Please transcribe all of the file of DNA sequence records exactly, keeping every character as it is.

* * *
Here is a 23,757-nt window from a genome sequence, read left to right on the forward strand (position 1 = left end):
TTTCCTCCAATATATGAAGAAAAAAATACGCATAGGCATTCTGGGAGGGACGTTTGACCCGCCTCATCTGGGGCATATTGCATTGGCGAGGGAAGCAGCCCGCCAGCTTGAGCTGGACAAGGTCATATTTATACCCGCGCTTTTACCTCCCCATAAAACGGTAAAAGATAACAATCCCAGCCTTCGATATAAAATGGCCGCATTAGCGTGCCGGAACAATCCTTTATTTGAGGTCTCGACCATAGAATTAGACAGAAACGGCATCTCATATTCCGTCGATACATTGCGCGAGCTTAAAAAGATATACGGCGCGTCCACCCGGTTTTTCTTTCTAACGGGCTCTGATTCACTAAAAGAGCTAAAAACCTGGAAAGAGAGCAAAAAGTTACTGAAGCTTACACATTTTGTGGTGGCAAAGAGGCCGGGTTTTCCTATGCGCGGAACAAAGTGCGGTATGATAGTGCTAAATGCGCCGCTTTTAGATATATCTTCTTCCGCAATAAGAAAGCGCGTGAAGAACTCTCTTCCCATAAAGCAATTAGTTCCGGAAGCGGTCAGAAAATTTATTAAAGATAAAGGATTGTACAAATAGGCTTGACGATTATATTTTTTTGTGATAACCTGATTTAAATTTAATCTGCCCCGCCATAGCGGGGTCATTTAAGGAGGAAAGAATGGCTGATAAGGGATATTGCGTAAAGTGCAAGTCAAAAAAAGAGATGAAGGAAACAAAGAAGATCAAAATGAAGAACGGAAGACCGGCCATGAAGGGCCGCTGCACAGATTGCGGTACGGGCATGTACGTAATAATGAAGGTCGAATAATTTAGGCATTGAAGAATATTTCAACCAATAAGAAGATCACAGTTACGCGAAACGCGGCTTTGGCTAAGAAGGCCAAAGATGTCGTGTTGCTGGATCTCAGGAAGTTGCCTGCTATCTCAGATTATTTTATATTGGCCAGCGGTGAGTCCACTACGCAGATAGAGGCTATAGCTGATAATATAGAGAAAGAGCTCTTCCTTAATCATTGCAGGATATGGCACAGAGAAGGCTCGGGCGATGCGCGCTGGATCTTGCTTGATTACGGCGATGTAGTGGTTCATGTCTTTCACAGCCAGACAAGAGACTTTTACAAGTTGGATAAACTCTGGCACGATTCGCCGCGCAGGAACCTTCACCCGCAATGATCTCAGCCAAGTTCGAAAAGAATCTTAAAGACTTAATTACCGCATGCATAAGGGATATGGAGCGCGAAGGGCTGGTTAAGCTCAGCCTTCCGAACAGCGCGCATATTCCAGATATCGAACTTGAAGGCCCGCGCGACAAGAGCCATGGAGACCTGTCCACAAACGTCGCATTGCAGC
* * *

Here is a 23,757-nt window from a genome sequence, read left to right on the forward strand (position 1 = left end):
TTTCCTCCAATATATGAAGAAAAAAATACGCATAGGCATTCTGGGAGGGACGTTTGACCCGCCTCATCTGGGGCATATTGCATTGGCGAGGGAAGCAGCCCGCCAGCTTGAGCTGGACAAGGTCATATTTATACCCGCGCTTTTACCTCCCCATAAAACGGTAAAAGATAACAATCCCAGCCTTCGATATAAAATGGCCGCATTAGCGTGCCGGAACAATCCTTTATTTGAGGTCTCGACCATAGAATTAGACAGAAACGGCATCTCATATTCCGTCGATACATTGCGCGAGCTTAAAAAGATATACGGCGCGTCCACCCGGTTTTTCTTTCTAACGGGCTCTGATTCACTAAAAGAGCTAAAAACCTGGAAAGAGAGCAAAAAGTTACTGAAGCTTACACATTTTGTGGTGGCAAAGAGGCCGGGTTTTCCTATGCGCGGAACAAAGTGCGGTATGATAGTGCTAAATGCGCCGCTTTTAGATATATCTTCTTCCGCAATAAGAAAGCGCGTGAAGAACTCTCTTCCCATAAAGCAATTAGTTCCGGAAGCGGTCAGAAAATTTATTAAAGATAAAGGATTGTACAAATAGGCTTGACGATTATATTTTTTTGTGATAACCTGATTTAAATTTAATCTGCCCCGCCATAGCGGGGTCATTTAAGGAGGAAAGAATGGCTGATAAGGGATATTGCGTAAAGTGCAAGTCAAAAAAAGAGATGAAGGAAACAAAGAAGATCAAAATGAAGAACGGAAGACCGGCCATGAAGGGCCGCTGCACAGATTGCGGTACGGGCATGTACGTAATAATGAAGGTCGAATAATTTAGGCATTGAAGAATATTTCAACCAATAAGAAGATCACAGTTACGCGAAACGCGGCTTTGGCTAAGAAGGCCAAAGATGTCGTGTTGCTGGATCTCAGGAAGTTGCCTGCTATCTCAGATTATTTTATATTGGCCAGCGGTGAGTCCACTACGCAGATAGAGGCTATAGCTGATAATATAGAGAAAGAGCTCTTCCTTAATCATTGCAGGATATGGCACAGAGAAGGCTCGGGCGATGCGCGCTGGATCTTGCTTGATTACGGCGATGTAGTGGTTCATGTCTTTCACAGCCAGACAAGAGACTTTTACAAGTTGGATAAACTCTGGCACGATTCGCCGCGCAGGAACCTTCACCCGCAATGATCTCAGCCAAGTTCGAAAAGAATCTTAAAGACTTAATTACCGCATGCATAAGGGATATGGAGCGCGAAGGGCTGGTTAAGCTCAGCCTTCCGAACAGCGCGCATATTCCAGATATCGAACTTGAAGGCCCGCGCGACAAGAGCCATGGAGACCTGTCCACAAACGTCGCATTGCAGC